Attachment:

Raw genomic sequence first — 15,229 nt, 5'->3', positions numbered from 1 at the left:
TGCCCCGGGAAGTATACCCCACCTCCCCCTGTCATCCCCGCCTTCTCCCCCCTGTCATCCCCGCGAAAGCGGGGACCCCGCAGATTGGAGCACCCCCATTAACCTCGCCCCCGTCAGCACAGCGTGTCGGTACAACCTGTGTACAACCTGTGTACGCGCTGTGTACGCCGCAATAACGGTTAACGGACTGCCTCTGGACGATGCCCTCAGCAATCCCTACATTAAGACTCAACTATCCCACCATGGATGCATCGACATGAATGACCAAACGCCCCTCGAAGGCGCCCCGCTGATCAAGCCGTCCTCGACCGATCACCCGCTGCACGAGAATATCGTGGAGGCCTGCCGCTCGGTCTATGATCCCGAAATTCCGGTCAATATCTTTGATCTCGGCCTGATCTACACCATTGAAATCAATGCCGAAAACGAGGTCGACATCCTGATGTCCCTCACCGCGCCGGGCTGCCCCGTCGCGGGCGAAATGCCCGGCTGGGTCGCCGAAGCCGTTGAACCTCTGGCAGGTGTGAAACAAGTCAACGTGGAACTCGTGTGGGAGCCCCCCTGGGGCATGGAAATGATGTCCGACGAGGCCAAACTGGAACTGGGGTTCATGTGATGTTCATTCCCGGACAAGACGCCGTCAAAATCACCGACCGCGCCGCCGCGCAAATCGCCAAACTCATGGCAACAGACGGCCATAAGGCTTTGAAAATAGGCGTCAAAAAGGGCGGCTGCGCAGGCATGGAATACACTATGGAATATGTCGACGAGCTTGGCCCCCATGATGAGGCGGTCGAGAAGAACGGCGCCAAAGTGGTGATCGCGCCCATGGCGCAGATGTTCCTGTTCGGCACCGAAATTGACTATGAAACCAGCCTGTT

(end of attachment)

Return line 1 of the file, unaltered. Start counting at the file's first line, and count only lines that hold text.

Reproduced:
Raw genomic sequence first — 15,229 nt, 5'->3', positions numbered from 1 at the left: